Actor Will Smith has made his biggest media appearance since slapping comedian Chris Rock on stage at the Oscars in March, admitting that he had to “humble down” after the incident.
Smith, who has resurfaced in recent days to promote his upcoming film Emancipation, sat down for an interview on The Daily Show With Trevor Noah on Monday night, US time.
“It’s been a while since I last saw you. It’s been a while since many people have seen you,” Noah noted at the start of the interview.
“I’ve been away. What have y’all been doing?” Smith joked, drawing warm laughter from the studio audience.
As the pair got stuck in, Noah described the night of the Oscars, at which Smith won his first Academy Award, as “one of the best days of your life and one of the worst days of your life”.
“I’d like to know, first of all, what the journey has been like since that day,” he said.
“Yeah that was a horrific night, as you can imagine,” Smith responded.
“There’s many nuances and complexities to it. But at the end of the day, I lost it. And I guess what I would say you just never know what somebody’s going through.
“In the audience right now, you’re sitting next to strangers. And somebody’s mother died last week. Somebody’s child is sick. Somebody just lost their job. Somebody just found out their spouse cheated. There’s all these things, and you just don’t know what’s going on with people.
“I was going through something that night. Not that that justifies my behaviour at all. You’re asking, ‘What did I learn?’, it’s that we just gotta be nice to each other, man. It’s hard. And I guess the thing that was most painful for me was I took my hard and made it harder for other people. Hurt people hurt people.”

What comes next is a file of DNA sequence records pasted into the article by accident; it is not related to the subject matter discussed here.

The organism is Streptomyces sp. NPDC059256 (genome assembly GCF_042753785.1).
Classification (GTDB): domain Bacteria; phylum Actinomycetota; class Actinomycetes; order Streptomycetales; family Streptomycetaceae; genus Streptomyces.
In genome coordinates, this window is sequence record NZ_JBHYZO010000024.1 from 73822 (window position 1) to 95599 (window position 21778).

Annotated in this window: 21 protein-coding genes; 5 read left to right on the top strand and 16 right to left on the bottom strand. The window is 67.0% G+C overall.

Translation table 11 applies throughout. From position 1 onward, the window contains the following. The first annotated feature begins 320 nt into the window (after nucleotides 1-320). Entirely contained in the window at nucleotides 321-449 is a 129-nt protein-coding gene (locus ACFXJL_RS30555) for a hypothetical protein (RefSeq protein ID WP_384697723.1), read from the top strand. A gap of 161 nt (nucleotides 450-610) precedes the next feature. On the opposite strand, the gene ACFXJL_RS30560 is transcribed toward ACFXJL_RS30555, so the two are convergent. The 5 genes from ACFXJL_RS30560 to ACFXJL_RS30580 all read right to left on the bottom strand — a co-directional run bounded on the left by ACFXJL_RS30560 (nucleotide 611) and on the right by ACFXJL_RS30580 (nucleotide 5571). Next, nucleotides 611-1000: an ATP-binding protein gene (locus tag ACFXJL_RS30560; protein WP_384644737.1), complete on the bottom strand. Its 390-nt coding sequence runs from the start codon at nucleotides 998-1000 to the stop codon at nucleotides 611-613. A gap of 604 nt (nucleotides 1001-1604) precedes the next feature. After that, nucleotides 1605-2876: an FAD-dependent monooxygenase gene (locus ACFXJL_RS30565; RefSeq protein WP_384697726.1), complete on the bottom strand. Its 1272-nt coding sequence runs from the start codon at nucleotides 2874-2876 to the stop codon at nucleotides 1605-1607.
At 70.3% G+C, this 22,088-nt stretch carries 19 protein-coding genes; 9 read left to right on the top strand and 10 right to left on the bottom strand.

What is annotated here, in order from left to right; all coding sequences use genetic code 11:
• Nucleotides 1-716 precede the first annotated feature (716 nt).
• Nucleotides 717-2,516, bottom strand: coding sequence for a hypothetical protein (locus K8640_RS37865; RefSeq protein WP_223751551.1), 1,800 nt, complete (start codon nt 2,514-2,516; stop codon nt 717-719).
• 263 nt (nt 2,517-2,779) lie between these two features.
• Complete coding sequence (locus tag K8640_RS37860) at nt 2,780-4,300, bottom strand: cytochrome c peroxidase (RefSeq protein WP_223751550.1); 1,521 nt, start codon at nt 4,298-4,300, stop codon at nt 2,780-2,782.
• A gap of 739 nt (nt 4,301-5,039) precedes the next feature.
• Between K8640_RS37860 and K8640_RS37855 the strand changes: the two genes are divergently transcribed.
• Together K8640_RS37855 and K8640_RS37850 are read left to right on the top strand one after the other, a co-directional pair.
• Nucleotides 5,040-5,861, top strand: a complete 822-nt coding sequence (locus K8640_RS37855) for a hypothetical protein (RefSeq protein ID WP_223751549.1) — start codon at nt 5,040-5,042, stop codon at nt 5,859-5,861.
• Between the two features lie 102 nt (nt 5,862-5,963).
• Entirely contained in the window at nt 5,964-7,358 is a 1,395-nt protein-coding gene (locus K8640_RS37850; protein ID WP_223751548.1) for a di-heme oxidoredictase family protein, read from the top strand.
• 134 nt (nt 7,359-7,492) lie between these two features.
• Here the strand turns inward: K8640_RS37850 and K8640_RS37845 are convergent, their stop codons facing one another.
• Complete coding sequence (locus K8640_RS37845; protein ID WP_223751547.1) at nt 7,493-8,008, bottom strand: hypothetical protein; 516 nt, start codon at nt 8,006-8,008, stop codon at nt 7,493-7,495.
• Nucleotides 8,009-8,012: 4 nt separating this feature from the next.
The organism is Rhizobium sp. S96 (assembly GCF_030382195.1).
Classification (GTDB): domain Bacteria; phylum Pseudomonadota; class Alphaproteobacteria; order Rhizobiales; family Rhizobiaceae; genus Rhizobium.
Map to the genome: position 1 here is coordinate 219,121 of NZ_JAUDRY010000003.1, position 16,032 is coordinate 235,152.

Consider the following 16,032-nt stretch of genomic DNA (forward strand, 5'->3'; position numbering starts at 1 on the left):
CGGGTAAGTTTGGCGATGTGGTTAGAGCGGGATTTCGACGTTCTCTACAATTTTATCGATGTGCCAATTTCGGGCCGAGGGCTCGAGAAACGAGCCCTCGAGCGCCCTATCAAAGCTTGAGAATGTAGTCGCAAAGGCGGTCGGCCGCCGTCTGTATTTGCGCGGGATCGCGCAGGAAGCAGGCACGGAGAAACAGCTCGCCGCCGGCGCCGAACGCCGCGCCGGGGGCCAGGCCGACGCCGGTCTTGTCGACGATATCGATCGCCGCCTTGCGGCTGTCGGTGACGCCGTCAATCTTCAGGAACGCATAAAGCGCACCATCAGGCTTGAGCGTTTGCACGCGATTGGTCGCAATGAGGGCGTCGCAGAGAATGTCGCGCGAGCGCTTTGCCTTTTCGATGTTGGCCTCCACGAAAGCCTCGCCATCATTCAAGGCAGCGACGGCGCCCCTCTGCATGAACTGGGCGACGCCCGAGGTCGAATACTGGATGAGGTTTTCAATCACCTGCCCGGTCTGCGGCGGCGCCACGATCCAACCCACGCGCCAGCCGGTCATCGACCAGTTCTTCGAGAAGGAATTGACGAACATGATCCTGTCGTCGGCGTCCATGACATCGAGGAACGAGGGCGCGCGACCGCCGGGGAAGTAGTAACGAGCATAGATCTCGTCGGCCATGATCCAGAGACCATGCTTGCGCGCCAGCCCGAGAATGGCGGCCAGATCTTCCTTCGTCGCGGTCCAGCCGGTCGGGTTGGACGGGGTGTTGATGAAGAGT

Noah relayed something one of his acquaintances had said in the immediate aftermath of the slap – that they thought they’d seen “the real Will Smith” in that moment.
“I said, ‘If anything, I feel like it was the opposite,’” the host recalled.
“You talk in your book about growing up afraid of conflict, how you were always afraid to fight. Watching that moment, I felt like you stood up for the wrong thing at the wrong time, in a way. Do you know what I’m saying?
“People have said some s****y things about you and your family. You’re a human being. It felt like … it’s becoming relentlessly s****y now. And people think that’s OK. And not Chris by the way, I’m talking about people, the internet, et cetera. But it felt like this was Will Smith, for the first time, going, ‘OK, is this how you want me to respond or not?’”
Smith replied that “it was a lot of things”.
“It was the little boy that watched his father beat up his mother … all of that just bubbled up in that moment,” he said.
“That’s not who I want to be. You’ve known me for a long time, so you know. But y’all might not know. That’s not who I want to be, man.”
“I also think that’s not who you are,” Noah interjected.
“Now I’m crying for real,” said Smith, dabbing at his eyes with a tissue.
A visibly pained Smith recalled a moment when his nine-year-old nephew had been holding the Oscar he’d won, and asked why he “hit that man”.
“It was a mess. You know, I don’t want to go too far into it to give people more to misunderstand,” he said.
As the interview drew to a close, Noah offered more words of support.